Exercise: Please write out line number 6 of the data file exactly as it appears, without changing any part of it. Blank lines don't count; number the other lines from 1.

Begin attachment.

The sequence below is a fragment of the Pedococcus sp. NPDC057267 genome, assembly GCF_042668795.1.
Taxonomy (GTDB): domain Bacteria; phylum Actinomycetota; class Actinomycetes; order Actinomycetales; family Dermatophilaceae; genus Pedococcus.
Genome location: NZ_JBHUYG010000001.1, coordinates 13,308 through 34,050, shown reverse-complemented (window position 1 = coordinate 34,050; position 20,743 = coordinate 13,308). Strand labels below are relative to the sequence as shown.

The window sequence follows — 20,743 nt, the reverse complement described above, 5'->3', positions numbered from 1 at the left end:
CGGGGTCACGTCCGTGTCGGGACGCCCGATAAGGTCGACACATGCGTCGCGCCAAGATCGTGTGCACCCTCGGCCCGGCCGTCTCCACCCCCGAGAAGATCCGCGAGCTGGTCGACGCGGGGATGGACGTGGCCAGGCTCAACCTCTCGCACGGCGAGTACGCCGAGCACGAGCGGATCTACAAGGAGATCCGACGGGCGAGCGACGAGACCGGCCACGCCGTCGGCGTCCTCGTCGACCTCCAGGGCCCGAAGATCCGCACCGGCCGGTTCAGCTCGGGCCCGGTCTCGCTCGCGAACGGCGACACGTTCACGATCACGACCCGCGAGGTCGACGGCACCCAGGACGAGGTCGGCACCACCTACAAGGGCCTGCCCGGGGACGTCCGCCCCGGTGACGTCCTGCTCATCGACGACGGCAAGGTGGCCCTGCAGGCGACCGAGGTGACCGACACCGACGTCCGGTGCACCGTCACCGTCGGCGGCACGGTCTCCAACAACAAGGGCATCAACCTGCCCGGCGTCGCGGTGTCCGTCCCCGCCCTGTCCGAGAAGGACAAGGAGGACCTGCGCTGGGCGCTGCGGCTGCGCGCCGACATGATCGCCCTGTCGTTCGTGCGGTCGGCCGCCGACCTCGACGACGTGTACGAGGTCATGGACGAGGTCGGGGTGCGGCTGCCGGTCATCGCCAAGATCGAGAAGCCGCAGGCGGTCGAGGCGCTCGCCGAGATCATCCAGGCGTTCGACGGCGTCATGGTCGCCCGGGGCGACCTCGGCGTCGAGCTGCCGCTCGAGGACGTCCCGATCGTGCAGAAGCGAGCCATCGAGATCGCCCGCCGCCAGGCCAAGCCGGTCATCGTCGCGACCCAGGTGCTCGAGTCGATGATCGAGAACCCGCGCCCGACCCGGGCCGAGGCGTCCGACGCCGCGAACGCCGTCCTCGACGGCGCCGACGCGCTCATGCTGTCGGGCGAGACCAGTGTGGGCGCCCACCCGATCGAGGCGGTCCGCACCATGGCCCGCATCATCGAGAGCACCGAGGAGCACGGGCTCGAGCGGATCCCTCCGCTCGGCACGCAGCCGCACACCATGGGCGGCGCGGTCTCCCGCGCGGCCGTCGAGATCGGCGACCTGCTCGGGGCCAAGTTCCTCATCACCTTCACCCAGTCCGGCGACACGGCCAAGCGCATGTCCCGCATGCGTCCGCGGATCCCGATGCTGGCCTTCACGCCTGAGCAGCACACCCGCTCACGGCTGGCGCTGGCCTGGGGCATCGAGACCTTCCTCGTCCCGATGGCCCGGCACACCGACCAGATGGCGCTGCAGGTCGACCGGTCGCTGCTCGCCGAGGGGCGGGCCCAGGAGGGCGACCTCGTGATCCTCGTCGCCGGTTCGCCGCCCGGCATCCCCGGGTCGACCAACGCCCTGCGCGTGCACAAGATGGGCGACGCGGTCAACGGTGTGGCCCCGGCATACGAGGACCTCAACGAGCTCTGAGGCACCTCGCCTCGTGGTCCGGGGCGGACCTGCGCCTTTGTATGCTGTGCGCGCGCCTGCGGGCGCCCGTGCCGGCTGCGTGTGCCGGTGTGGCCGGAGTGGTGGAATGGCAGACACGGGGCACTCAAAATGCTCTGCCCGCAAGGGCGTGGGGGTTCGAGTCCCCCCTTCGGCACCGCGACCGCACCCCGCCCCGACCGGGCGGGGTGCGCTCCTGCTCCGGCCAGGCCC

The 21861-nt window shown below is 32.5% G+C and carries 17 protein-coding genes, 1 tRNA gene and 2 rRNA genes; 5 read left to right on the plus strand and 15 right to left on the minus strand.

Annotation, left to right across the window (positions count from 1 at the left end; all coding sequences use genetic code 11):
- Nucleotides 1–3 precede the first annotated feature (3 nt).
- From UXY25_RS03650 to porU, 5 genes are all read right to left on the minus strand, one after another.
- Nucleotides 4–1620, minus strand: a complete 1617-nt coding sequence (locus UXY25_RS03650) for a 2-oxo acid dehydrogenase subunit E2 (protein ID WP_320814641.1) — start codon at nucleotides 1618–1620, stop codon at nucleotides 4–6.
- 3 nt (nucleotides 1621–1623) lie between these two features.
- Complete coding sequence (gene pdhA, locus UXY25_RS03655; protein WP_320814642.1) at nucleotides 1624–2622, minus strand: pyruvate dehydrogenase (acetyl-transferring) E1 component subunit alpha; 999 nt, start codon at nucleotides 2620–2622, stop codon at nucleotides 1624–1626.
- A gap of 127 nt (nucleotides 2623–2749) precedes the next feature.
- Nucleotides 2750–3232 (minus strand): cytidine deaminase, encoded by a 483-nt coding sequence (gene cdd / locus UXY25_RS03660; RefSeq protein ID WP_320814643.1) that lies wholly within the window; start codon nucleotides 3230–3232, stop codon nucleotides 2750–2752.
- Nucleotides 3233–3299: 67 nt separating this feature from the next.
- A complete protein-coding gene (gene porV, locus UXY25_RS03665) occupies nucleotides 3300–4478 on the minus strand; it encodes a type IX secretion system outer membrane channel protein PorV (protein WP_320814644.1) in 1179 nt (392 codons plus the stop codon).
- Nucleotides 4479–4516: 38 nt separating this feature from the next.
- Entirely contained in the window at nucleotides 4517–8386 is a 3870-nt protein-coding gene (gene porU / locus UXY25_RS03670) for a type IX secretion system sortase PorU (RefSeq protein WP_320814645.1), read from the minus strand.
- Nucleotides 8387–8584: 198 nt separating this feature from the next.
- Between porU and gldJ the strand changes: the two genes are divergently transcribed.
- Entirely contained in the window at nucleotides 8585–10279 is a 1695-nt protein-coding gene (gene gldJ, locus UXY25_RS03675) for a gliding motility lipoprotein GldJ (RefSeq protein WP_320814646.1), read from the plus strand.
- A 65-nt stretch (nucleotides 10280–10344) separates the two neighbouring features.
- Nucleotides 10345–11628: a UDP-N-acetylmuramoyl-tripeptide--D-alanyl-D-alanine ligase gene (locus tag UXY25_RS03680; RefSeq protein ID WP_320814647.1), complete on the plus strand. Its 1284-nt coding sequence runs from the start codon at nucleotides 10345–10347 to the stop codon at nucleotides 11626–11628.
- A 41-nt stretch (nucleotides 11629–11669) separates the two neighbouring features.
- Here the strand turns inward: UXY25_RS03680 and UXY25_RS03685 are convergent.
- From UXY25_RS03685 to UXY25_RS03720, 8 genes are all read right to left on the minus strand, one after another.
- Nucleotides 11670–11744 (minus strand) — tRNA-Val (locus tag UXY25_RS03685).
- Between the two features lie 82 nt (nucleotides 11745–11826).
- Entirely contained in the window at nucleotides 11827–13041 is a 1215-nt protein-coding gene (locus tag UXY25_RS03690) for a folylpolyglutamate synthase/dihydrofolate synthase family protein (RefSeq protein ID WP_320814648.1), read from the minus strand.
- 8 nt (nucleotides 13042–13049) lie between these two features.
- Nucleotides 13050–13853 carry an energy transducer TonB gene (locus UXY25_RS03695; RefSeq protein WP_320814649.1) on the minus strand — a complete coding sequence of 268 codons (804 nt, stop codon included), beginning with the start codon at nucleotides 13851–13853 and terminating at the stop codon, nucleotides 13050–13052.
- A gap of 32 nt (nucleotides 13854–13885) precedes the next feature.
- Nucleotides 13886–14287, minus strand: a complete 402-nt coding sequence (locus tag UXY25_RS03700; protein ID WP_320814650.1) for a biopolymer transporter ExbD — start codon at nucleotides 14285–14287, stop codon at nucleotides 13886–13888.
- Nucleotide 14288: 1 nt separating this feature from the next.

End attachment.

The 21861-nt window shown below is 32.5% G+C and carries 17 protein-coding genes, 1 tRNA gene and 2 rRNA genes; 5 read left to right on the plus strand and 15 right to left on the minus strand.